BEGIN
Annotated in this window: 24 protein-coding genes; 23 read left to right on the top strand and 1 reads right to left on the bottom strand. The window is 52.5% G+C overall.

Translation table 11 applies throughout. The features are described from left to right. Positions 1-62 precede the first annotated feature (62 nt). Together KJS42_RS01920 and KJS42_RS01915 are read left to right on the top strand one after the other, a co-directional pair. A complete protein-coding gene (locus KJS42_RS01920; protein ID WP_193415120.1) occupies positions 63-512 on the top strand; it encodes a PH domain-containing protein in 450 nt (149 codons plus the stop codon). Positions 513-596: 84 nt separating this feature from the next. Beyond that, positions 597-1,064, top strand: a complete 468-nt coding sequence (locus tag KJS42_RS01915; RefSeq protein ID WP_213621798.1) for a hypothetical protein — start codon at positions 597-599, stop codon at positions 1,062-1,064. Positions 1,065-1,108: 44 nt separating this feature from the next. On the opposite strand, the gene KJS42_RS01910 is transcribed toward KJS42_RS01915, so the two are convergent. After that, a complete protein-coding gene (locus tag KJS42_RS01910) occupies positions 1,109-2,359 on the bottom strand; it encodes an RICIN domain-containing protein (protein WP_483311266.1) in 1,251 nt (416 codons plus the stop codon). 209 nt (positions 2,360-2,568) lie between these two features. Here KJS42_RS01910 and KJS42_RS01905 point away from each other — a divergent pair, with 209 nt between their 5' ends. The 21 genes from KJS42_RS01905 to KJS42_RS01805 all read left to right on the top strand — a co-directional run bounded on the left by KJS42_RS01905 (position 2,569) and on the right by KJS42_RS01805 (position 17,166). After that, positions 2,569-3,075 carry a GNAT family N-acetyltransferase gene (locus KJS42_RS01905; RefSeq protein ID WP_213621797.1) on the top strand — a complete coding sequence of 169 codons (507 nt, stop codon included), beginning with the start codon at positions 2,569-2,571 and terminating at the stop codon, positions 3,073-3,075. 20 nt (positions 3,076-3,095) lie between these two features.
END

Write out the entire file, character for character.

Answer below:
Annotated in this window: 24 protein-coding genes; 23 read left to right on the top strand and 1 reads right to left on the bottom strand. The window is 52.5% G+C overall.

Translation table 11 applies throughout. The features are described from left to right. Positions 1-62 precede the first annotated feature (62 nt). Together KJS42_RS01920 and KJS42_RS01915 are read left to right on the top strand one after the other, a co-directional pair. A complete protein-coding gene (locus KJS42_RS01920; protein ID WP_193415120.1) occupies positions 63-512 on the top strand; it encodes a PH domain-containing protein in 450 nt (149 codons plus the stop codon). Positions 513-596: 84 nt separating this feature from the next. Beyond that, positions 597-1,064, top strand: a complete 468-nt coding sequence (locus tag KJS42_RS01915; RefSeq protein ID WP_213621798.1) for a hypothetical protein — start codon at positions 597-599, stop codon at positions 1,062-1,064. Positions 1,065-1,108: 44 nt separating this feature from the next. On the opposite strand, the gene KJS42_RS01910 is transcribed toward KJS42_RS01915, so the two are convergent. After that, a complete protein-coding gene (locus tag KJS42_RS01910) occupies positions 1,109-2,359 on the bottom strand; it encodes an RICIN domain-containing protein (protein WP_483311266.1) in 1,251 nt (416 codons plus the stop codon). 209 nt (positions 2,360-2,568) lie between these two features. Here KJS42_RS01910 and KJS42_RS01905 point away from each other — a divergent pair, with 209 nt between their 5' ends. The 21 genes from KJS42_RS01905 to KJS42_RS01805 all read left to right on the top strand — a co-directional run bounded on the left by KJS42_RS01905 (position 2,569) and on the right by KJS42_RS01805 (position 17,166). After that, positions 2,569-3,075 carry a GNAT family N-acetyltransferase gene (locus KJS42_RS01905; RefSeq protein ID WP_213621797.1) on the top strand — a complete coding sequence of 169 codons (507 nt, stop codon included), beginning with the start codon at positions 2,569-2,571 and terminating at the stop codon, positions 3,073-3,075. 20 nt (positions 3,076-3,095) lie between these two features.